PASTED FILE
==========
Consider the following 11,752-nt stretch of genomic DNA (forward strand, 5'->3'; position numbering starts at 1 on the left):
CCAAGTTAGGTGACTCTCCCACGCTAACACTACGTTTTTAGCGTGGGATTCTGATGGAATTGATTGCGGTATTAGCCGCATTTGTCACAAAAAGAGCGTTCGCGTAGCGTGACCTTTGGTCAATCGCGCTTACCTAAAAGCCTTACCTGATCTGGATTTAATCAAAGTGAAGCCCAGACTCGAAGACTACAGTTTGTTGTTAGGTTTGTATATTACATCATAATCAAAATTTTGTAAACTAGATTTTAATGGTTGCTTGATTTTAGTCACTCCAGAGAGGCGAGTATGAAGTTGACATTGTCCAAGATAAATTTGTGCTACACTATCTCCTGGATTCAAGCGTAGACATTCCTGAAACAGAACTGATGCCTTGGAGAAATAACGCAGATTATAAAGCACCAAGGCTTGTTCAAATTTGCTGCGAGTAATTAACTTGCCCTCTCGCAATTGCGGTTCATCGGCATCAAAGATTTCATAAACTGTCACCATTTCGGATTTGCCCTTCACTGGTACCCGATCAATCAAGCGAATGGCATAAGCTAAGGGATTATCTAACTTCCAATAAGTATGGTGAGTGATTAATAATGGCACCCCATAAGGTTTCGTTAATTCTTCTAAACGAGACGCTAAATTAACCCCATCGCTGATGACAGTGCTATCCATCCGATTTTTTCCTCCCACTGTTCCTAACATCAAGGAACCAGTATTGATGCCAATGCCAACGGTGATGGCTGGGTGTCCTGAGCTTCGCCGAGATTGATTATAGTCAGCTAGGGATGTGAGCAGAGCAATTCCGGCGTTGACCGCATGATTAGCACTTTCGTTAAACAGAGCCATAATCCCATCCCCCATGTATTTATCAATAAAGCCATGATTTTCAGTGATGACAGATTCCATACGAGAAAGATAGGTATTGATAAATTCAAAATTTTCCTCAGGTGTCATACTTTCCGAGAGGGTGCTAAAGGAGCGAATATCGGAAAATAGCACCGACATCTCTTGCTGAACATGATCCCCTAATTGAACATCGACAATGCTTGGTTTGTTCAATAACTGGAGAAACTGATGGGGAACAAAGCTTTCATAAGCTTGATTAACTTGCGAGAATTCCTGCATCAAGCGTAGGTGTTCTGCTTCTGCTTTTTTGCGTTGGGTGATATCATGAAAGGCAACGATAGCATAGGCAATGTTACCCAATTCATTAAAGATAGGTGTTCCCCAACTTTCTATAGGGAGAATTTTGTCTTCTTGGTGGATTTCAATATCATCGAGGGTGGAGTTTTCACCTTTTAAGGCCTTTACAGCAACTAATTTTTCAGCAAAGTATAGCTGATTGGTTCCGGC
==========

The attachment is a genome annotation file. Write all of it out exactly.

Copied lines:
Consider the following 11,752-nt stretch of genomic DNA (forward strand, 5'->3'; position numbering starts at 1 on the left):
CCAAGTTAGGTGACTCTCCCACGCTAACACTACGTTTTTAGCGTGGGATTCTGATGGAATTGATTGCGGTATTAGCCGCATTTGTCACAAAAAGAGCGTTCGCGTAGCGTGACCTTTGGTCAATCGCGCTTACCTAAAAGCCTTACCTGATCTGGATTTAATCAAAGTGAAGCCCAGACTCGAAGACTACAGTTTGTTGTTAGGTTTGTATATTACATCATAATCAAAATTTTGTAAACTAGATTTTAATGGTTGCTTGATTTTAGTCACTCCAGAGAGGCGAGTATGAAGTTGACATTGTCCAAGATAAATTTGTGCTACACTATCTCCTGGATTCAAGCGTAGACATTCCTGAAACAGAACTGATGCCTTGGAGAAATAACGCAGATTATAAAGCACCAAGGCTTGTTCAAATTTGCTGCGAGTAATTAACTTGCCCTCTCGCAATTGCGGTTCATCGGCATCAAAGATTTCATAAACTGTCACCATTTCGGATTTGCCCTTCACTGGTACCCGATCAATCAAGCGAATGGCATAAGCTAAGGGATTATCTAACTTCCAATAAGTATGGTGAGTGATTAATAATGGCACCCCATAAGGTTTCGTTAATTCTTCTAAACGAGACGCTAAATTAACCCCATCGCTGATGACAGTGCTATCCATCCGATTTTTTCCTCCCACTGTTCCTAACATCAAGGAACCAGTATTGATGCCAATGCCAACGGTGATGGCTGGGTGTCCTGAGCTTCGCCGAGATTGATTATAGTCAGCTAGGGATGTGAGCAGAGCAATTCCGGCGTTGACCGCATGATTAGCACTTTCGTTAAACAGAGCCATAATCCCATCCCCCATGTATTTATCAATAAAGCCATGATTTTCAGTGATGACAGATTCCATACGAGAAAGATAGGTATTGATAAATTCAAAATTTTCCTCAGGTGTCATACTTTCCGAGAGGGTGCTAAAGGAGCGAATATCGGAAAATAGCACCGACATCTCTTGCTGAACATGATCCCCTAATTGAACATCGACAATGCTTGGTTTGTTCAATAACTGGAGAAACTGATGGGGAACAAAGCTTTCATAAGCTTGATTAACTTGCGAGAATTCCTGCATCAAGCGTAGGTGTTCTGCTTCTGCTTTTTTGCGTTGGGTGATATCATGAAAGGCAACGATAGCATAGGCAATGTTACCCAATTCATTAAAGATAGGTGTTCCCCAACTTTCTATAGGGAGAATTTTGTCTTCTTGGTGGATTTCAATATCATCGAGGGTGGAGTTTTCACCTTTTAAGGCCTTTACAGCAACTAATTTTTCAGCAAAGTATAGCTGATTGGTTCCGGC